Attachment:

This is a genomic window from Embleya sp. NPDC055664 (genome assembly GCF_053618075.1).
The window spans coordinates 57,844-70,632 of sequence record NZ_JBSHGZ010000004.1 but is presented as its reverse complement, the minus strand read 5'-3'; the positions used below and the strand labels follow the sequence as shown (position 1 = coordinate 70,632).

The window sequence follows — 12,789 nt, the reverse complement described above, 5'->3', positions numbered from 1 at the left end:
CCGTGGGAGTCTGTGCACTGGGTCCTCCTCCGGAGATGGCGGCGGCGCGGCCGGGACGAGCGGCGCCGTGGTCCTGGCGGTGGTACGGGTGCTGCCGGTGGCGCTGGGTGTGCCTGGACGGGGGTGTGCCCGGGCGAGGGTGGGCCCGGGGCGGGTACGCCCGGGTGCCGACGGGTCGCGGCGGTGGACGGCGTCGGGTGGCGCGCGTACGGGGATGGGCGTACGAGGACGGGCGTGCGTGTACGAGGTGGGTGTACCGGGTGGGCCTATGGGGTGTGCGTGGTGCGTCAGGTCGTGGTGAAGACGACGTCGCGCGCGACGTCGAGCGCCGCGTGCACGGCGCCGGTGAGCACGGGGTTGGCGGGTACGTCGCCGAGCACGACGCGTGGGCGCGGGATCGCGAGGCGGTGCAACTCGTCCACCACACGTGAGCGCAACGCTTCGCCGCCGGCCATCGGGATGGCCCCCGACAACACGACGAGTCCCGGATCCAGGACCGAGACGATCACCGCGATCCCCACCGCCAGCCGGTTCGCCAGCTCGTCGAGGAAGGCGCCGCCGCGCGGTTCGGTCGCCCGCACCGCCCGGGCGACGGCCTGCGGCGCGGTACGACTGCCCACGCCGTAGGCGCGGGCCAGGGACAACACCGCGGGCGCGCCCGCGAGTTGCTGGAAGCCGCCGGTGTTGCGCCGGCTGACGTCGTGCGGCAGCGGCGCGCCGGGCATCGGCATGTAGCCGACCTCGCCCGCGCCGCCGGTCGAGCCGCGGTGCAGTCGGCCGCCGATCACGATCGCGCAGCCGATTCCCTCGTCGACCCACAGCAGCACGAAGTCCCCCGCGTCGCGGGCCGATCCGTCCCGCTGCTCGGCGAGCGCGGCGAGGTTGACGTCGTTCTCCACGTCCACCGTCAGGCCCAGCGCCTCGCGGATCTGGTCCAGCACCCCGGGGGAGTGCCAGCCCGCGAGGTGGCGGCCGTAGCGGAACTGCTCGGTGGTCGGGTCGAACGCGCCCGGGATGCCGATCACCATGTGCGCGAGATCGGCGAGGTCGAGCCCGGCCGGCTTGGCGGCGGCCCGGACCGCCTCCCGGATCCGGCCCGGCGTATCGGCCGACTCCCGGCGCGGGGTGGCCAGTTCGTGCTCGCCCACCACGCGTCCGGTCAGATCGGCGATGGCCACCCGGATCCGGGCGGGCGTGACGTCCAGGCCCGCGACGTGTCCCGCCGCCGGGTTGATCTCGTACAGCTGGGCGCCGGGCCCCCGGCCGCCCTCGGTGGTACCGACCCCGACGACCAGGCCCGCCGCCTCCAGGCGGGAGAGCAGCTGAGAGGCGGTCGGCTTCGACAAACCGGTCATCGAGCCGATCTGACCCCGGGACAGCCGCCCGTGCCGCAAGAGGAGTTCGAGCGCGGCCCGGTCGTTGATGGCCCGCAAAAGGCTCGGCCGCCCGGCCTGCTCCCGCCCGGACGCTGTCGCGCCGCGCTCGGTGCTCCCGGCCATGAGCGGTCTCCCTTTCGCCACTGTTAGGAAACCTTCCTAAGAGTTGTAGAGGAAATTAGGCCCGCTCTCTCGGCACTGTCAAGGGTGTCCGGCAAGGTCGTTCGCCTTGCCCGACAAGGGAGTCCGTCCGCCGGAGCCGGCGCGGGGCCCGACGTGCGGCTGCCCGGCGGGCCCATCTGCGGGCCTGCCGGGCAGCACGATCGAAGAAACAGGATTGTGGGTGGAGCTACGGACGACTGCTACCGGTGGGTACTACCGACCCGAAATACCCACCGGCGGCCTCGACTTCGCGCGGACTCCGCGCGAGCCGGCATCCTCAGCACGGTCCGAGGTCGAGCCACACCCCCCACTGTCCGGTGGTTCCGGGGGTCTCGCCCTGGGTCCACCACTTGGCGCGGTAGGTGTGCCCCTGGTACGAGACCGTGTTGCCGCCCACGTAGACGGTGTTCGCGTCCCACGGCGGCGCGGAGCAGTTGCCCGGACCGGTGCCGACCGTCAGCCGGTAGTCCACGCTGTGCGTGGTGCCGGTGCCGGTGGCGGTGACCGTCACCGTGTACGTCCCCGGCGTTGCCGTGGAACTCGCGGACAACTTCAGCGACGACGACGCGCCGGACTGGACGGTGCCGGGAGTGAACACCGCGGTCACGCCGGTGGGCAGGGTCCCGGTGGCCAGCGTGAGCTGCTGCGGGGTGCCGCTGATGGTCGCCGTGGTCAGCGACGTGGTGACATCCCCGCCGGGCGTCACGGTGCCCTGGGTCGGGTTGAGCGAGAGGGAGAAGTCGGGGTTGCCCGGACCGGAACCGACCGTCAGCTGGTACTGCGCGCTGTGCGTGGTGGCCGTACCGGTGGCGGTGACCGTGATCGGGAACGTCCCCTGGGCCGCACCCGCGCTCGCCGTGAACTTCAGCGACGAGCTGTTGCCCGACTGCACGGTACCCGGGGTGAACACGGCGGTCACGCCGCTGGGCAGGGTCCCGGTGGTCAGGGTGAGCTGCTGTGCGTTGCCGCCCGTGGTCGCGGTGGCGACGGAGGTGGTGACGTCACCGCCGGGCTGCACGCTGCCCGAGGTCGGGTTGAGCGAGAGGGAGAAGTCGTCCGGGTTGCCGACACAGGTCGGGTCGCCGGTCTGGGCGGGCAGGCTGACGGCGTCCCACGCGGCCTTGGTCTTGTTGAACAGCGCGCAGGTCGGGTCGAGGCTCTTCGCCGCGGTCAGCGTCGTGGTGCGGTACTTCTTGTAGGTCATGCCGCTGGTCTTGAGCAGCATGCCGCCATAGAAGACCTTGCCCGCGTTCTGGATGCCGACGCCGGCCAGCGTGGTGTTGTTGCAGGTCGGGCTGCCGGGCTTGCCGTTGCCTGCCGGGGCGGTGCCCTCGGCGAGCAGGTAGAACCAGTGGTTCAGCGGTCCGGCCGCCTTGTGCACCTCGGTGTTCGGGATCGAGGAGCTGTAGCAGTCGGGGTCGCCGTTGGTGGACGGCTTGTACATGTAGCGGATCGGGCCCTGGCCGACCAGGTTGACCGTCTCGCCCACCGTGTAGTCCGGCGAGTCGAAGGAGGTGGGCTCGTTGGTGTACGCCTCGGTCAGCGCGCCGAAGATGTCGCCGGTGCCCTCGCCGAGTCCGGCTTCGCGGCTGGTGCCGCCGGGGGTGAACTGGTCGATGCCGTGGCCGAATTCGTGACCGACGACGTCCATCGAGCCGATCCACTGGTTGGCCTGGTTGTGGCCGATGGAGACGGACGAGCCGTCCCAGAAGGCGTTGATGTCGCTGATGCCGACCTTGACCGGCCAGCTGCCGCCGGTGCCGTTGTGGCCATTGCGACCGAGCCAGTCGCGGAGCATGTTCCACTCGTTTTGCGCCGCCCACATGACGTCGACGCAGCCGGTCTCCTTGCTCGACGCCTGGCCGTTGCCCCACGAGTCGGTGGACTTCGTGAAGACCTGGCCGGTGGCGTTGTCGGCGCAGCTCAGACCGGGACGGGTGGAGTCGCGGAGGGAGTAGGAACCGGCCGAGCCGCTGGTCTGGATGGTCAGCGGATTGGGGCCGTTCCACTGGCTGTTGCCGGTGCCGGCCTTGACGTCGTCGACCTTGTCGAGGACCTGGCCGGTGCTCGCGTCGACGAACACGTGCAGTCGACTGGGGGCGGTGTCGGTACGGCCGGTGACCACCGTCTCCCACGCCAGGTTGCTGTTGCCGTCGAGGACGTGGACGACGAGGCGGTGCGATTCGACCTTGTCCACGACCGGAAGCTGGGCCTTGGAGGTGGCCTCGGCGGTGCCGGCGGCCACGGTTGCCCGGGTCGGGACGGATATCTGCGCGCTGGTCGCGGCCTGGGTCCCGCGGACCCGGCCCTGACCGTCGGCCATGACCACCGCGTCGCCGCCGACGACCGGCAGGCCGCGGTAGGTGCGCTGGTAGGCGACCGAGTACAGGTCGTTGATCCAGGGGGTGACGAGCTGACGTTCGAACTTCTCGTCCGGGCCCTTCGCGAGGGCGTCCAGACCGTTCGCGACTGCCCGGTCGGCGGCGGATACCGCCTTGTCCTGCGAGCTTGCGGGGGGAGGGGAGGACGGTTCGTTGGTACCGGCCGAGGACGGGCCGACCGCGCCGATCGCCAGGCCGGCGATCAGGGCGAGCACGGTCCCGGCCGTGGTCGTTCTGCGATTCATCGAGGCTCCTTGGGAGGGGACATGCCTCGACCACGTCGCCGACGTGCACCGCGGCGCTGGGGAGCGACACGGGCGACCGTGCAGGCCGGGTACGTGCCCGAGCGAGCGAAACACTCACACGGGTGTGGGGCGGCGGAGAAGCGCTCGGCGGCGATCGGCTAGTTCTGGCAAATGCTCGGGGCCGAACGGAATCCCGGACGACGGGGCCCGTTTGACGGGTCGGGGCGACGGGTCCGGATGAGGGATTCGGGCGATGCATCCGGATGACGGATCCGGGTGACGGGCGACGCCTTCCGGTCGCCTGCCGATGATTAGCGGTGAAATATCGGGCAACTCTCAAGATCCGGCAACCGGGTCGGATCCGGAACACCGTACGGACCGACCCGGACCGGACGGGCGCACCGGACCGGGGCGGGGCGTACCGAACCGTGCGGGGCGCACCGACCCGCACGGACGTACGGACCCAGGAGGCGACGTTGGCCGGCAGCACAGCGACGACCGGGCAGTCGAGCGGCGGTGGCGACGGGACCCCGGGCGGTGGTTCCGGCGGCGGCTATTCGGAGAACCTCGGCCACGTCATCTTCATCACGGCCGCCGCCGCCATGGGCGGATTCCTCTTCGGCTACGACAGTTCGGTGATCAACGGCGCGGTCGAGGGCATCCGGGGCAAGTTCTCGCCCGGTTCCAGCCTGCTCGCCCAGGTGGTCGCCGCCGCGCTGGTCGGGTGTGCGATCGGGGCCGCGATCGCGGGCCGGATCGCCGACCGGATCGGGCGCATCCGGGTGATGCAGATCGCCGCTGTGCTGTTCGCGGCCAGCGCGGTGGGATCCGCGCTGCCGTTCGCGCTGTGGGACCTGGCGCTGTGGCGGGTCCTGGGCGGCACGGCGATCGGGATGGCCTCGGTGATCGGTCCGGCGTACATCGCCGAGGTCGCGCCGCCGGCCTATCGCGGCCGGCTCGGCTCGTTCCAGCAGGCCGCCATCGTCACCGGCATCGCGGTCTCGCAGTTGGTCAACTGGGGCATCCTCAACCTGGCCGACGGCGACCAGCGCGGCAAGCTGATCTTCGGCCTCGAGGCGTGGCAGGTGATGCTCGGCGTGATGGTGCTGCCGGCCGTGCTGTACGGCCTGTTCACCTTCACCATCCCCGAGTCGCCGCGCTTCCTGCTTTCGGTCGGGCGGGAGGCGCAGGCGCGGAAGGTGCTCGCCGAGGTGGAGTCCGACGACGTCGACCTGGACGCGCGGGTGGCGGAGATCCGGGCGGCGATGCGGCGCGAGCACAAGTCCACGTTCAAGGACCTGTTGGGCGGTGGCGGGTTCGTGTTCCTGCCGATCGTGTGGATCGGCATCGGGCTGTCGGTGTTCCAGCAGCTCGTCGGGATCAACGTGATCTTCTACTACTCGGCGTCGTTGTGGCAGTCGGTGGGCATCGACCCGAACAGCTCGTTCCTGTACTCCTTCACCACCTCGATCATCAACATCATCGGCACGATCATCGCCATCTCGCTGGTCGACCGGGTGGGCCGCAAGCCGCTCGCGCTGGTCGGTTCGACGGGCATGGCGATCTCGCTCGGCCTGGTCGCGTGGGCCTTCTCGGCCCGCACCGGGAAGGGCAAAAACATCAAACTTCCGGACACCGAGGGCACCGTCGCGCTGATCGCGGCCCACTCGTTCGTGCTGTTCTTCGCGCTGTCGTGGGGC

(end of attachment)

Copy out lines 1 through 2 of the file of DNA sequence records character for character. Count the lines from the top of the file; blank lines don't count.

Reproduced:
This is a genomic window from Embleya sp. NPDC055664 (genome assembly GCF_053618075.1).
The window spans coordinates 57,844-70,632 of sequence record NZ_JBSHGZ010000004.1 but is presented as its reverse complement, the minus strand read 5'-3'; the positions used below and the strand labels follow the sequence as shown (position 1 = coordinate 70,632).